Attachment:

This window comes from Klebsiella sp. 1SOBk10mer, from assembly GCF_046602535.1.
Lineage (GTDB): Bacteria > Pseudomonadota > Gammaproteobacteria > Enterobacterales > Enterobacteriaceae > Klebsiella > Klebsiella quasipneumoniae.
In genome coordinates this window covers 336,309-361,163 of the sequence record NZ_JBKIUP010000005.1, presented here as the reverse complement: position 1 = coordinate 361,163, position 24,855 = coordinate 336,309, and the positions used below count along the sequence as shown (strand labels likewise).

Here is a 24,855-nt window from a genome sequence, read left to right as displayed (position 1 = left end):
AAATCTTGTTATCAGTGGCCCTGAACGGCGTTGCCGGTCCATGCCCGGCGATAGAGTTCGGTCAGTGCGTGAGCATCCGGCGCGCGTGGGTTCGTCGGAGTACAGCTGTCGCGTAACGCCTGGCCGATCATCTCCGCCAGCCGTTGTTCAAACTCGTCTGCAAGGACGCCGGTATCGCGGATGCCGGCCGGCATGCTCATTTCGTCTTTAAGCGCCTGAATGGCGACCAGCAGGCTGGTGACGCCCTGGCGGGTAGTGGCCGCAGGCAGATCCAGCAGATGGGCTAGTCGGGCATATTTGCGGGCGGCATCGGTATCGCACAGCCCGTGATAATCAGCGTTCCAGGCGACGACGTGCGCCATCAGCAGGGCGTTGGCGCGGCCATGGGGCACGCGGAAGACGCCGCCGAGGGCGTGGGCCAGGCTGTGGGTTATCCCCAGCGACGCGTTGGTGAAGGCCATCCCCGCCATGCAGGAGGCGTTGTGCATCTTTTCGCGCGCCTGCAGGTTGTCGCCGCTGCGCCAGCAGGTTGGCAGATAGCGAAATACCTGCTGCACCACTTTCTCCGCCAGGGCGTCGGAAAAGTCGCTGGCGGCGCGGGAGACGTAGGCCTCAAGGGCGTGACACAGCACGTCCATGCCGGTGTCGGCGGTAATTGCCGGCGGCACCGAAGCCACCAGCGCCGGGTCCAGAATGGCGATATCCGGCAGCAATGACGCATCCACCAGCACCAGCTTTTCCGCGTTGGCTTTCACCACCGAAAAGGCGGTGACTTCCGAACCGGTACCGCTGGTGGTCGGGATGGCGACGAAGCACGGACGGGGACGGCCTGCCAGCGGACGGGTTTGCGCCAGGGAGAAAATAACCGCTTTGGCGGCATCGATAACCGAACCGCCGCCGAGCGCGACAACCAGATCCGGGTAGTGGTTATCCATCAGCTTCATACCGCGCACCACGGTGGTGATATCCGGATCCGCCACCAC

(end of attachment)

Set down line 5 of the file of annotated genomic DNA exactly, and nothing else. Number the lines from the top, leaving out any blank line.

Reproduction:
AAATCTTGTTATCAGTGGCCCTGAACGGCGTTGCCGGTCCATGCCCGGCGATAGAGTTCGGTCAGTGCGTGAGCATCCGGCGCGCGTGGGTTCGTCGGAGTACAGCTGTCGCGTAACGCCTGGCCGATCATCTCCGCCAGCCGTTGTTCAAACTCGTCTGCAAGGACGCCGGTATCGCGGATGCCGGCCGGCATGCTCATTTCGTCTTTAAGCGCCTGAATGGCGACCAGCAGGCTGGTGACGCCCTGGCGGGTAGTGGCCGCAGGCAGATCCAGCAGATGGGCTAGTCGGGCATATTTGCGGGCGGCATCGGTATCGCACAGCCCGTGATAATCAGCGTTCCAGGCGACGACGTGCGCCATCAGCAGGGCGTTGGCGCGGCCATGGGGCACGCGGAAGACGCCGCCGAGGGCGTGGGCCAGGCTGTGGGTTATCCCCAGCGACGCGTTGGTGAAGGCCATCCCCGCCATGCAGGAGGCGTTGTGCATCTTTTCGCGCGCCTGCAGGTTGTCGCCGCTGCGCCAGCAGGTTGGCAGATAGCGAAATACCTGCTGCACCACTTTCTCCGCCAGGGCGTCGGAAAAGTCGCTGGCGGCGCGGGAGACGTAGGCCTCAAGGGCGTGACACAGCACGTCCATGCCGGTGTCGGCGGTAATTGCCGGCGGCACCGAAGCCACCAGCGCCGGGTCCAGAATGGCGATATCCGGCAGCAATGACGCATCCACCAGCACCAGCTTTTCCGCGTTGGCTTTCACCACCGAAAAGGCGGTGACTTCCGAACCGGTACCGCTGGTGGTCGGGATGGCGACGAAGCACGGACGGGGACGGCCTGCCAGCGGACGGGTTTGCGCCAGGGAGAAAATAACCGCTTTGGCGGCATCGATAACCGAACCGCCGCCGAGCGCGACAACCAGATCCGGGTAGTGGTTATCCATCAGCTTCATACCGCGCACCACGGTGGTGATATCCGGATCCGCCACCAC